The 2005 ESA Annual Meeting and Exhibition
December 15-18, 2005
Ft. Lauderdale, FL

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Thursday, December 15, 2005 - 11:42 AM

First detection of the Q biotype of Bemisia tabaci (Gennadius) in the Americas: Evidence, ramifications and response

Timothy J. Dennehy, tdennehy@ag.arizona.edu1, Judith K. Brown, jbrown@ag.arizona.edu1, Benjamin DeGain, degain@ag.arizona.edu1, Marni Zaborac, zabo14@hotmail.com1, Frank J. Byrne, frank.byrne@ucr.edu2, Donald M. Rogan, rogand@email.arizona.edu1, Shai Morin,, Jeffrey A. Fabrick,, and Robert L. Nichols, BNichols@cottoninc.com5. (1) University of Arizona, Extension Arthropod Resistance Mgmt Laboratory, Department of Entomology, Tucson, AZ, (2) University of California, Riverside, Department of Entomology, Chapman 101, Riverside, CA, (3) Hebrew University of Jerusalem, Department of Entomology, Jerusalem, Israel, (4) USDA-ARS, Western Cotton Research Laboratory, 4135 E. Broadway, Phoenix, AZ, (5) Cotton Incorporated, 6399 Weston Parkway, Cary, NC

A biotype of Bemisia tabaci previously not reported from the Americas was collected in December, 2004, on poinsettia plants in Tucson, Arizona. This strain was strikingly less susceptible to a broad range of insecticides, relative to Arizona whiteflies. Three laboratories concluded independently that the strain, Poinsettia’04, was the Q biotype, using native polyacrylamide gel electrophoresis of non-specific esterases or sequencing of polymerase chain reaction products of a portion of the mitochondrial oxidase I gene. The Q biotype originates from the Northern Mediterranean region, where it has been associated with control problems, especially in greenhouses. Producers of commodities impacted by B. tabaci have responded aggressively to this finding, due to the economic losses that resulted from the introduction of the B biotype in the 1980’s. However, the rate at which the Q biotype will spread in the U.S. and its impact on production systems is unknown. Surveys conducted in the spring of 2005 by regulatory agencies in Arizona and California yielded four additional isolations of Q biotypes: three in California and one in Arizona. Biotype evaluations conducted from throughout Arizona field and row crops in 2001, 2003, and 2004 yielded no Q biotypes. Thus, it appears that this new biotype has been detected early in the course of its spread in the New World. We will discuss the potential pest management ramifications of this new finding, and summarize the current responses of regulatory, research, and extension sectors.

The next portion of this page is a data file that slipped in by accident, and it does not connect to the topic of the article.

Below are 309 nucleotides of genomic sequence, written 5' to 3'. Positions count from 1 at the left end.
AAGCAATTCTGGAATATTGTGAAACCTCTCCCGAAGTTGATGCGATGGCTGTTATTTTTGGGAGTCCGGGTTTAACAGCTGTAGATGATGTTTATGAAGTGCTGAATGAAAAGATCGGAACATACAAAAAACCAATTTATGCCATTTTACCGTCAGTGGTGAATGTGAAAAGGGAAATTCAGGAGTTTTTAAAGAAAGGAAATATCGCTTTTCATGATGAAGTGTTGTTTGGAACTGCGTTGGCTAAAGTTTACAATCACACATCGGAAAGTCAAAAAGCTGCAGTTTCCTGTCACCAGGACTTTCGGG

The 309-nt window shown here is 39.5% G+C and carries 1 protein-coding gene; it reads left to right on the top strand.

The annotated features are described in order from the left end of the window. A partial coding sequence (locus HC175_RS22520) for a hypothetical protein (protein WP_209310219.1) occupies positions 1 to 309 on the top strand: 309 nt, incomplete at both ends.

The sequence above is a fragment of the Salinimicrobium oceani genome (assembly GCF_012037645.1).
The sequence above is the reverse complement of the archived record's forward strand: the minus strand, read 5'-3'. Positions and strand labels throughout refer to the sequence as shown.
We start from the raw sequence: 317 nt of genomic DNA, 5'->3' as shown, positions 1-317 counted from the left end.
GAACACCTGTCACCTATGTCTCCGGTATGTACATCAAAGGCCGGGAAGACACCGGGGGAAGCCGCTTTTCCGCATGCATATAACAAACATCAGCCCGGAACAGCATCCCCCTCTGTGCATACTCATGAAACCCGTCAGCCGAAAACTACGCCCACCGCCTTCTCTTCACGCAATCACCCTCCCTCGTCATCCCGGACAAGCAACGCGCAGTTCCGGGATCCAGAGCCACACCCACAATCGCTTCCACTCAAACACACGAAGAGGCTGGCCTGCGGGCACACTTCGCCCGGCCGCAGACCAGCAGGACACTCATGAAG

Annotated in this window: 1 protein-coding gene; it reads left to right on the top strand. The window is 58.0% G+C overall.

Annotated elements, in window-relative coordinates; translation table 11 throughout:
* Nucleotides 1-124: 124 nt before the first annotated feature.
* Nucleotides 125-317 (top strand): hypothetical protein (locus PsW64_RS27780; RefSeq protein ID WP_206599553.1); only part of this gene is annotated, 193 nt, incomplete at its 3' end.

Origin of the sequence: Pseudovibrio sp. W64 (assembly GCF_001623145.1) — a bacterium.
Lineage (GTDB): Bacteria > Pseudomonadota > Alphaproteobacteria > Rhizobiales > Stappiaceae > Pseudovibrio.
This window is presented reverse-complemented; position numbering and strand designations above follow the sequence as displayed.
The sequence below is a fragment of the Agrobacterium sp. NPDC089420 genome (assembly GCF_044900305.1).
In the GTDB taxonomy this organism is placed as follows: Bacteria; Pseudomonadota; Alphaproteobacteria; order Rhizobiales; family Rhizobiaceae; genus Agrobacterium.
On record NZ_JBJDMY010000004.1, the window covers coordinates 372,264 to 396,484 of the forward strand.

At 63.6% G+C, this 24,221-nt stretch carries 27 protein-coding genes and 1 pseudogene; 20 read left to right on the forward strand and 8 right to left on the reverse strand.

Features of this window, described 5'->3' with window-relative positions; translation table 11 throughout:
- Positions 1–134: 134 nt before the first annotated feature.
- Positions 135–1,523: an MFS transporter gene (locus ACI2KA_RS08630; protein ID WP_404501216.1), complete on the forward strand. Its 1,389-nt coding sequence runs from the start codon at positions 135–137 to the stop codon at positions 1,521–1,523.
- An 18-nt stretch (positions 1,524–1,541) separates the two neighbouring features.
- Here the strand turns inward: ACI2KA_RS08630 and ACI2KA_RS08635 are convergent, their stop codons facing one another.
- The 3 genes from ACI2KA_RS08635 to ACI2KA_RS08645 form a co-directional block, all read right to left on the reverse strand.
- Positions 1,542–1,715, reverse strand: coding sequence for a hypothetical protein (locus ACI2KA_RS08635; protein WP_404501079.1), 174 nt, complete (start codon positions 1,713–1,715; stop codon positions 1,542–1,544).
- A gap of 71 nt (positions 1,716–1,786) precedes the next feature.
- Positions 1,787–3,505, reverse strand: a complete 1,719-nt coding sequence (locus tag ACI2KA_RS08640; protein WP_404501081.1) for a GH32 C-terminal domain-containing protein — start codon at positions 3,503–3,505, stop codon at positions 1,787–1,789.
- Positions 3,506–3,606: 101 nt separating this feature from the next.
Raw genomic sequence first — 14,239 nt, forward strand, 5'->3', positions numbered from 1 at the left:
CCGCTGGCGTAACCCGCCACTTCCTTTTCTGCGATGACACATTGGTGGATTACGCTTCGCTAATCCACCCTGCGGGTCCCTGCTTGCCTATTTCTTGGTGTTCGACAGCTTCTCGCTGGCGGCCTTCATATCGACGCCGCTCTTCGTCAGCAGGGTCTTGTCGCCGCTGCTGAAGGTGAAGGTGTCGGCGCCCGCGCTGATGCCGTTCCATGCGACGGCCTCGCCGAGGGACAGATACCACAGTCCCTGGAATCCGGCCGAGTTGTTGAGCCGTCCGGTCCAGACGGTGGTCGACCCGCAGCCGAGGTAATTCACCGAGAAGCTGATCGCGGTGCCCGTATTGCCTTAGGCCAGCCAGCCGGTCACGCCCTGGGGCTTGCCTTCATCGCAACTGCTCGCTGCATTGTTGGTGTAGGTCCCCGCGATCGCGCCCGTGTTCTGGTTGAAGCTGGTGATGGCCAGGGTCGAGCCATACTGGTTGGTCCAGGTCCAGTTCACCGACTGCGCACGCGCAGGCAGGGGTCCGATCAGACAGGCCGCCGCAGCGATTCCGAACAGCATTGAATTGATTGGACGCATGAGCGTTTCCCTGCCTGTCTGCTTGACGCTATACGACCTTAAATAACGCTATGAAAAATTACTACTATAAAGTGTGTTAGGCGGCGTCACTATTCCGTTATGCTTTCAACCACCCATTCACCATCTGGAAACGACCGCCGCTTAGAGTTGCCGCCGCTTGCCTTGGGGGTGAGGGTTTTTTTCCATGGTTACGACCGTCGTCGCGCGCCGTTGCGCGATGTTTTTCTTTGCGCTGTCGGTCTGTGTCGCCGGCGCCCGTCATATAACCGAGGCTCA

Species 1: Hemiptera Aleyrodidae Bemisia tabaci (Sweetpotato Whitefly)
Keywords: Whitefly, Biotype